Wound Stab Treatment
Treatment for a stab wound varies with the depth of penetration and the anatomic location of the wound. Penetrating wounds to the neck, chest, back, and abdomen are among the most serious locations for a stab wound.
Many stab wounds may will require wound care, antibiotics, and tetanus vaccination. Pain may be managed with narcotic pain medications or nonsteroidal anti-inflammatory medications. Additional treatment for a severe stab wound may require intravenous fluids, a blood transfusion, or surgery to repair damaged tissue. Stab wounds to the abdomen of indeterminate depth require surgery to exclude damage to the internal organs.
Specific treatment for a stab wound may include:
- Wound irrigation
- Rinsing the wound
- Wound cleansing
- Wound exploration:
- Examining the wound for foreign bodies or injuries to structures beneath the skin
- Wound debridement:
- Removal of dead or dirty tissue
- Removal of foreign bodies in the wound
- Laceration repair:
- Cuts and punctures are repaired with sutures, staples or skin adhesive
- Nonsteroidal anti-inflammatory medications for pain:
- Ibuprofen (Motrin, Advil, Ibuprin, Nuprin)
- Naproxen (Aleve, Anaprox, Naprosyn)
- Ketoprofen (Oruvail, Orudis, Actron)
- Narcotic pain medication:
- Antibiotics for stab wounds:
- To treat or prevent infections
- Tetanus vaccination
- Surgery for skin lacerations:
- To remove foreign bodies or repair damaged tissue.
Treatment for a severe stab wound may include:
Wound Stab Questions For Doctor
The following are some important questions to ask before and after the treatment of stab wounds.
Questions to ask before treatment:
- What are my treatment options?
- Will I need surgery?
- What are the risks associated with treatment?
- Do I need to stay in the hospital?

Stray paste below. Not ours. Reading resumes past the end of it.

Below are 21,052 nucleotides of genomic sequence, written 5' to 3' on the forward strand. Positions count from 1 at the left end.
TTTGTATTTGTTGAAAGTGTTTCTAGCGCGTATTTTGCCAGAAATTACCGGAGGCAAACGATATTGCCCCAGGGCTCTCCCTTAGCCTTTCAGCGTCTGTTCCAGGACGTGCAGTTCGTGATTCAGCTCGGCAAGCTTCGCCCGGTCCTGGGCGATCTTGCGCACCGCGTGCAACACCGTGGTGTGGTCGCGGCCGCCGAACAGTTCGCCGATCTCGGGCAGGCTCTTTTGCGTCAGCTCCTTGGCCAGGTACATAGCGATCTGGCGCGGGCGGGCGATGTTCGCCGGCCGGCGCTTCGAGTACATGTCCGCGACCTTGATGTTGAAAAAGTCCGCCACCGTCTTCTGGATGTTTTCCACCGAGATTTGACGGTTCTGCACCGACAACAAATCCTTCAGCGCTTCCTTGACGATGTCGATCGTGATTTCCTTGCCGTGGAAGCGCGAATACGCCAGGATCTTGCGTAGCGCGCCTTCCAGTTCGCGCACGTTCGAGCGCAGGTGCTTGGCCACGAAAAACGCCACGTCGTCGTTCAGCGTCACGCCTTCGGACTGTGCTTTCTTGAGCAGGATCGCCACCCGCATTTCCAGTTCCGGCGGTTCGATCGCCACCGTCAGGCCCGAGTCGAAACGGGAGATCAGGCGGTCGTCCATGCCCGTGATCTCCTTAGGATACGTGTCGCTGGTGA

- How long will I be in the hospital?
- What are the complications I should watch for?
- How long will I be on medication?
- What are the potential side effects of my medication?
- Does my medication interact with nonprescription medicines or supplements?
- Should I take my medication with food?
Questions to ask after treatment:
- Are there any medications or supplements I should avoid?
- When can I resume my normal activities?
- When can I return to work?
- Do I need a special exercise program?
- Will I need physical therapy?
- Will I need occupational therapy?
- How often will I need to see my doctor for checkups?
- What local support and other resources are available?
Wound Stab Specialist
Physicians from the following specialties evaluate and treat a stab wound:
Continue to Wound Stab Warning Signs
- Boyle EM Jr, Maier RV, Salazar JD, et al. Diagnosis of injuries after stab wounds to the back and flank. J Trauma. 1997 Feb;42(2):260-5. 
- Kahn JH. The management of stab wounds to the back. J Emerg Med. 1999 May-Jun;17(3):497-502. 
- Leppaniemi A, Haapiainen R.Diagnostic laparoscopy in abdominal stab wounds: a prospective, randomized study. J Trauma. 2003 Oct;55(4):636-45. 
- Tsikitis V, Biffl WL, Majercik S, Harrington DT, Cioffi WG. Selective clinical management of anterior abdominal stab wounds. Am J Surg. 2004 Dec;188(6):807-12.